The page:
In closing, the fundamental precept of Mr. Popoff’s attempt to challenge the credibility of organic food production is flawed.  Organic food is subject to the same standards of cleanliness, and regulatory safeguards, as any other food in the market, imported or domestic. 

There is a history of inexcusable neglect during this presidential administration and prior administrations in the execution of food safety laws to protect U.S. citizens.  And Congress has been grossly remiss in failing to adequately fund the infrastructure and inspectors in the field, especially in scrutinizing imported food.  We should demand excellence from our government in this regard and we certainly are not getting it.           

Again, we respect the important journalism being done at Food Safety News, in putting pressure on the food industry and government to, literally, clean up its act.  Publishing Mr. Popoff’s opinion piece was an unfortunate aberration.


Food Safety News

Conventional formats up 1%, non-traditional up 3.1%: Bishop study

Sales within traditional grocery formats increased 1% during 2013, while sales within non-traditional formats rose 3.1%, according to an annual survey by Willard Bishop, Barrington, Ill.

Traditional grocery formats accounted for sales of $ 522.8 billion last year, with a market share of 46%, down slightly from 46.5% in 2012, while non-traditional grocery sales rose to $ 442.1 billion, or 39%, compared with 38.6% a year ago.

Convenience-store sales accounted for 15% of sales, or $ 169.9 billion — compared with 14.9% in 2012 — with stores selling gas accounting for 12.8% of the total and stores without gas for 2.2%.

E-commerce sales for food and consumables, which are included among non-traditional grocery, rose 13.7% to $ 21.1 billion in 2012, compared with $ 15.9 billion a year earlier. The report projected that e-commerce sales will grow at a rate of 9.5% a year through 2018.

The report, which Bishop Consulting has been doing since 1983, is entitled “The Future of Food Retailing.”

Among traditional formats, conventional supermarket sales grow 0.4%, though market share fell to 39.1%, compared with 39.8% a year earlier — the largest decrease among all formats. The report said the share for conventional supermarkets will fall to 36.2% by 2018.

Fresh formats saw sales grow 10.4%, the largest increase among all formats; while limited-assortment store sales rose 4.1%; super-warehouse stores experienced sales growth of 3.5%; small grocery store sales increased 2.4%; and convenience stores sales also rose 2.4%, the report indicated.


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Among non-traditional grocery formats, wholesale club sales increased 2.3%; supercenter sales climbed 4%; dollar stores saw an 8.9% increase; drug store sales of food and consumables were up 1.4%; and military sales fell 5.2%, due primarily to a two-week shutdown, the report noted.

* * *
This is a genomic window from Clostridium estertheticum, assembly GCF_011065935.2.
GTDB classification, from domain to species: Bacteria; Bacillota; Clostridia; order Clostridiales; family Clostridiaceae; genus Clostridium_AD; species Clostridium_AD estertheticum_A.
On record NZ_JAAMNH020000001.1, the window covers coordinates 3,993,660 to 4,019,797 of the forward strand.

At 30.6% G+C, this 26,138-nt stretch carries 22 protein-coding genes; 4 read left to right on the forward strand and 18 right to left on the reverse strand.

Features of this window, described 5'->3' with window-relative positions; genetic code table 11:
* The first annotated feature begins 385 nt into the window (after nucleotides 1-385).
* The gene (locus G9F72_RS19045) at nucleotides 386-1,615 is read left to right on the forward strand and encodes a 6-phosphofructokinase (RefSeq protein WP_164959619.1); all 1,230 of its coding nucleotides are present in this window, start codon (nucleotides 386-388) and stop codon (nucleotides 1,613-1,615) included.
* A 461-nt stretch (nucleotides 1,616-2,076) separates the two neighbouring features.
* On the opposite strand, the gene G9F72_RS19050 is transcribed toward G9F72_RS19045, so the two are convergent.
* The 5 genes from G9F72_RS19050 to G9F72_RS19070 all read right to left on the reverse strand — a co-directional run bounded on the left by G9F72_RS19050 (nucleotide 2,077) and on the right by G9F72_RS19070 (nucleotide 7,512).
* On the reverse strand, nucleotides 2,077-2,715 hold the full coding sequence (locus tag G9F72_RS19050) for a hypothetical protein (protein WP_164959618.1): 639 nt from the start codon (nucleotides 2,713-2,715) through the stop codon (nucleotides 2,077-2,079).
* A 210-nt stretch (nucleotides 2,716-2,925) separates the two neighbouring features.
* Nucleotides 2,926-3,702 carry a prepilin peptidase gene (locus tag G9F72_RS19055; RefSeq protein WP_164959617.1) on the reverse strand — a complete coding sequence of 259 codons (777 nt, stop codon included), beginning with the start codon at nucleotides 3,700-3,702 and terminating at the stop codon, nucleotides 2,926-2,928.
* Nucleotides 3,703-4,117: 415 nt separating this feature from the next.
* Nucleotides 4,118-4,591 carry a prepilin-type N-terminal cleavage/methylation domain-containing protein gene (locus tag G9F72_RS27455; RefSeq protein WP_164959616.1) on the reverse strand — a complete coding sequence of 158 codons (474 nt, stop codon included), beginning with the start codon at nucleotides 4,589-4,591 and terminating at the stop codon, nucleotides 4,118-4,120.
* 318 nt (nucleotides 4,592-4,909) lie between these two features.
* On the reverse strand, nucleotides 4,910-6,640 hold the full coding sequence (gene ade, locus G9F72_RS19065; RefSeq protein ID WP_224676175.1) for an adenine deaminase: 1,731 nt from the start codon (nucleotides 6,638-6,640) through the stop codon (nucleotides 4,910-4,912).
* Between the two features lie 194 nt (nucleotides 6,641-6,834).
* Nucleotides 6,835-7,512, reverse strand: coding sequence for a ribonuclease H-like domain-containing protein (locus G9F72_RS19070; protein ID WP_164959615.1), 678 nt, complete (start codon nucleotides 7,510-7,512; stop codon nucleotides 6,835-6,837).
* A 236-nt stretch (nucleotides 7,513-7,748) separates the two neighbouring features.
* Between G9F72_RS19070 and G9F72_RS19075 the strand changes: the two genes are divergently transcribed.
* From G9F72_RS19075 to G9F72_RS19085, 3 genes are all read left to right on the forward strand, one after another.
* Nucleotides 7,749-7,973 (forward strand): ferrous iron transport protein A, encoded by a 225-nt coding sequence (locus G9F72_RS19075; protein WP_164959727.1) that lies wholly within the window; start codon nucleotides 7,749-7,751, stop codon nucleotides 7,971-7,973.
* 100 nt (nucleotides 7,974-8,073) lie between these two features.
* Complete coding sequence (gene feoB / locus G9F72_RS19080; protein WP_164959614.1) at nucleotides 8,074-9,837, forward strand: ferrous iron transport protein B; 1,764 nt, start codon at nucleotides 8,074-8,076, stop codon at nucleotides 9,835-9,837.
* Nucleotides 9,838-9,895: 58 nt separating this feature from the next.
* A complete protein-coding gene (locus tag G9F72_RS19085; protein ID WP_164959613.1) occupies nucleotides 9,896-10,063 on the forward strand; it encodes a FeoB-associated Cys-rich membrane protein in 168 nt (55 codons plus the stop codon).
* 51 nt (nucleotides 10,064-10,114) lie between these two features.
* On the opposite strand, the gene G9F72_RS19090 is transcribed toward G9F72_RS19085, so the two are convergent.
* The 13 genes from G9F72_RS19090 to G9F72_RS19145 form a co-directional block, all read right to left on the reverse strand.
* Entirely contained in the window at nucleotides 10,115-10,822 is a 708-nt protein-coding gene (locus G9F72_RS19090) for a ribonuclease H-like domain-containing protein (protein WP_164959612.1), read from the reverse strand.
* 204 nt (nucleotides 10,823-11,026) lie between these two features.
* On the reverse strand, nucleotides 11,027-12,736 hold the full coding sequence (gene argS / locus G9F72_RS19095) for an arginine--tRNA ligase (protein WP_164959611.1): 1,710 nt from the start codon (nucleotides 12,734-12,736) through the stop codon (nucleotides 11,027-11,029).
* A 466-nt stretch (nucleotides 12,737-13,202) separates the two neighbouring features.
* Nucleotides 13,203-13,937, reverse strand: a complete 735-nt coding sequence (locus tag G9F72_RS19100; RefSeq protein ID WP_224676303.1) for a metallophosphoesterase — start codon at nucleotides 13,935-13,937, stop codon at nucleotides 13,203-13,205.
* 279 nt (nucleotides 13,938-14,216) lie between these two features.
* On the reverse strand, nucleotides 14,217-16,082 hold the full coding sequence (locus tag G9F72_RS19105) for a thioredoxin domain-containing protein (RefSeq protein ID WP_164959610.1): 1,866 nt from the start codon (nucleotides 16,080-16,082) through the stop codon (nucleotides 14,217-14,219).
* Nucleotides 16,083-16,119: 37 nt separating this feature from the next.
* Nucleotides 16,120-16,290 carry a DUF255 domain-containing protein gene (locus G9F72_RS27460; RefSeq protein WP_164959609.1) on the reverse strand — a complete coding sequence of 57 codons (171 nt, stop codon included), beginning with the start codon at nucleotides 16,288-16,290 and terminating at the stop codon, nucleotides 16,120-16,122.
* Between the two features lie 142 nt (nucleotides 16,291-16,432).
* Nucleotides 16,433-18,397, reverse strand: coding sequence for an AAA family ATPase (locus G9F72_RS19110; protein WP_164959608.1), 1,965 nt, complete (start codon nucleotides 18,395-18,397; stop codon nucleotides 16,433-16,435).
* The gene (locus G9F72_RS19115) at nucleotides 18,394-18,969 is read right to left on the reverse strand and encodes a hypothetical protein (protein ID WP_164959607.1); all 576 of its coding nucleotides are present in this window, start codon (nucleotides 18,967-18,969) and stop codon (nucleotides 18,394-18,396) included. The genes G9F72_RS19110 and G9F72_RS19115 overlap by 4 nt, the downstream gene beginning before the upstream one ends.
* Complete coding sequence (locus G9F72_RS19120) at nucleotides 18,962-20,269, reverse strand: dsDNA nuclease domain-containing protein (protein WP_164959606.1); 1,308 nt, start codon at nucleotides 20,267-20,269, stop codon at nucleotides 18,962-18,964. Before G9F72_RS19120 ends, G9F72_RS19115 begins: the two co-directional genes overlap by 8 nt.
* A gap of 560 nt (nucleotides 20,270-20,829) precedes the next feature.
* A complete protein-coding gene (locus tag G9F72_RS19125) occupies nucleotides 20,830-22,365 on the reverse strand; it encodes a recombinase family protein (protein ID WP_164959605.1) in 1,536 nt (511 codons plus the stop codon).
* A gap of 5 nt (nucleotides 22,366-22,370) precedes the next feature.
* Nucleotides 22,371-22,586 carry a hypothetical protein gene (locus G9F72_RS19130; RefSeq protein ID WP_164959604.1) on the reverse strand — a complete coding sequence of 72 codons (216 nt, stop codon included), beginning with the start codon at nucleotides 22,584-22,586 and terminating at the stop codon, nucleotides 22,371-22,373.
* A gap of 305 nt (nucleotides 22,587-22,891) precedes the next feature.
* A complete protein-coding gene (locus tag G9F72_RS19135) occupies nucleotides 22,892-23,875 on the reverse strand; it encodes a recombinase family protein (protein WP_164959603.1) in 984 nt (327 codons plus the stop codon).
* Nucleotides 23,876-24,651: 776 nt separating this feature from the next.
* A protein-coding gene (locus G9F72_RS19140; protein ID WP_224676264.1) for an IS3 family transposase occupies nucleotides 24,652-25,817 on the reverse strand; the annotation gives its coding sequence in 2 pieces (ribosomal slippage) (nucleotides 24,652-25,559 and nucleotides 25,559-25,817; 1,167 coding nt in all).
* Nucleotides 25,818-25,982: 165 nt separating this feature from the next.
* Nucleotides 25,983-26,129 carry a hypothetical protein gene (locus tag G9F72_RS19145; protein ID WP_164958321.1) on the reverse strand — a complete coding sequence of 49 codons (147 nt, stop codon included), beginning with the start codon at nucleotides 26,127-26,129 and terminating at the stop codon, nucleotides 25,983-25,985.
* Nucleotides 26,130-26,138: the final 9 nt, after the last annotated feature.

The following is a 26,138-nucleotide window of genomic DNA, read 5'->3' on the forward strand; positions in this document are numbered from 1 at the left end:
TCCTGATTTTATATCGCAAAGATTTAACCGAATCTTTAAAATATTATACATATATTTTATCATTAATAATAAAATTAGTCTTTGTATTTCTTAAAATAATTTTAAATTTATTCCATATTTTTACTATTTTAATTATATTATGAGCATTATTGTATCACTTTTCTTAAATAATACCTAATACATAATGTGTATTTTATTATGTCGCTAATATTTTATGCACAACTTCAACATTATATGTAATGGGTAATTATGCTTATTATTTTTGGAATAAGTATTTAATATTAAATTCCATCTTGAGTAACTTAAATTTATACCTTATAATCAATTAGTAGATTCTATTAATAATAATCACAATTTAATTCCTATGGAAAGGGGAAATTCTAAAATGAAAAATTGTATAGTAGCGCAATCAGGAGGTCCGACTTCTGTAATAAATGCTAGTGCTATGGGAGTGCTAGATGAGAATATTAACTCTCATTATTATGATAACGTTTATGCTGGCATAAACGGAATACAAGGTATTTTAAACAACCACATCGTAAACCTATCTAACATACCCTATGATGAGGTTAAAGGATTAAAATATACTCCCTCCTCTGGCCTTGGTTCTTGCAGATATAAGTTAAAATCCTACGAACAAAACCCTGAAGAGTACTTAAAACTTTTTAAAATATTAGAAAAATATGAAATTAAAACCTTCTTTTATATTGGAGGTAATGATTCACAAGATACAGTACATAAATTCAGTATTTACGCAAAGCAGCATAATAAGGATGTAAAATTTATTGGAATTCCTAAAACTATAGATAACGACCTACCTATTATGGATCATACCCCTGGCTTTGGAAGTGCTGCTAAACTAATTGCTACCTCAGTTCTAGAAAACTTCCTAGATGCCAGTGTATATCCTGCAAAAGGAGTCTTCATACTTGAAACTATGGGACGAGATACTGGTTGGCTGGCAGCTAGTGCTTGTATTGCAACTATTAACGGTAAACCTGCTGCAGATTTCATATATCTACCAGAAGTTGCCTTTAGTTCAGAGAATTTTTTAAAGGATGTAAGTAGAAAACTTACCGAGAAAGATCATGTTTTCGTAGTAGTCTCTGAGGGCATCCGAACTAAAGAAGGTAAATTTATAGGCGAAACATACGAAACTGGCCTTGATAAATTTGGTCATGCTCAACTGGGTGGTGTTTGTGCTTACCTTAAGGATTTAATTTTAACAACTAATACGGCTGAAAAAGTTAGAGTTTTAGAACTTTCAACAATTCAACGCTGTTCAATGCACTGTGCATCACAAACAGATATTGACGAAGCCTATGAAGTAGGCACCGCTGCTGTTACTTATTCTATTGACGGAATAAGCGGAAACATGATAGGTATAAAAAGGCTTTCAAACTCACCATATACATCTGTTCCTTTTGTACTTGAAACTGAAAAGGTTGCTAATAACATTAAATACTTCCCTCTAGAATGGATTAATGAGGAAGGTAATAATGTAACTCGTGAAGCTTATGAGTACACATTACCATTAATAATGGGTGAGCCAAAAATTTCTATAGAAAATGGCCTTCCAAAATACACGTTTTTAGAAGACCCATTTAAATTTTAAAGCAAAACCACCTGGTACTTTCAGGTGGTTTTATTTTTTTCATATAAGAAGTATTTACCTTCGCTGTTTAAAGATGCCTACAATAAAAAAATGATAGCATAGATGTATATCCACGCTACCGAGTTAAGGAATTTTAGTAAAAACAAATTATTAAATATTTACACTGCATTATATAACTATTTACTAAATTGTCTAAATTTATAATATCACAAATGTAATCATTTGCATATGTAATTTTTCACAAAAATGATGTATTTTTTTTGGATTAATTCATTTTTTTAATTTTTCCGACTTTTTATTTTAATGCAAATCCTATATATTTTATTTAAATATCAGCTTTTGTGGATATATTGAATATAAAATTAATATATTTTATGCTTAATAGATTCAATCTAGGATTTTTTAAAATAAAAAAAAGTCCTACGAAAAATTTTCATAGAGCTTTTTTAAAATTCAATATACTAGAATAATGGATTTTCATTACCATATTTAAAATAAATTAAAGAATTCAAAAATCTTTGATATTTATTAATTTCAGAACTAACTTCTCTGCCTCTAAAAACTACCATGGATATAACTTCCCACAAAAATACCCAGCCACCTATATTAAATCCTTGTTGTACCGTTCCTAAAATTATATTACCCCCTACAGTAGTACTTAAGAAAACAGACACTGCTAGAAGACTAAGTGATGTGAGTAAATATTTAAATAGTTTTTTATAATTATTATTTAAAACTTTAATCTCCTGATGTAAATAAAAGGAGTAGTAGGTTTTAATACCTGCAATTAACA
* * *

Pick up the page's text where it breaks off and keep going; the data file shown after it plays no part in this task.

Looking ahead to 2018, the report said market share for traditional groceries is expected to drop 1.2% to 44.8%, while non-traditional grocery share will increase to 40.1% with supercenter sales rising to 19.4% from 17.6% in 2013 —and c-stores will rise to 15.1%.

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4Earth Farms growing its conventional and organic Brussels sprouts programs

With 4Earth Farms’ rebranding effort now well under way, the company (formerly MCL Fresh Inc.) continues to generate excitement with new acreage and increased yields in both conventional and organic Brussels sprouts.

“As the popularity of Brussels sprouts continues to grow, so does our commitment to expanding our sources and supplies” David Lake, chief executive officer and co-founder of 4Earth Farms, said in a press release. “Through strategic growing partnerships, increased acreage in both Mexico and California, as well as experimenting with different varieties of Brussels sprouts, we have taken what has traditionally been a cold-weather crop and successfully turned it into a year-round program.”

“We are always looking for ways to help our customers drive sales, and providing consistent year-round supplies is our goal for all our core vegetable items,” Mark Munger, vice president of sales and marketing, added in the press release. “We focused our efforts last year on making our year-round conventional Brussels sprouts program a success, and now our energies are being focused on doing the same for our organic Brussels sprouts program.”

With organic products becoming increasingly mainstream and demand remaining high, the expansion Munger refers to encompasses an increase in the company’s organic yield, including potatoes, pineapples, cabbage, green beans, cilantro, spinach and kale.

“I am not going to say that developing a year-round organic Brussels sprouts program has been easy — it has not,” Anthony Innocenti, vice president of organic sales, added in the press release. “That said, but for a couple short gaps, we are very close to being there.”

The company has cultivated a number of new Brussels sprouts grower relationships in the past six months, adding to its more than 2,000 harvested acres in California and Baja California.

“While focusing on supply, we have also focused on providing 4Earth Farms Brussels sprouts in a variety of ways,” Munger added in the press release. “We are currently offering branded 4Earth organic bags and clamshells, 4Earth Farms conventional one- and two-pound pillow packs, Brussels sprouts on the stalk, bulk cases for both retail and foodservice customers, as well as we are fulfilling a number of private-label programs.”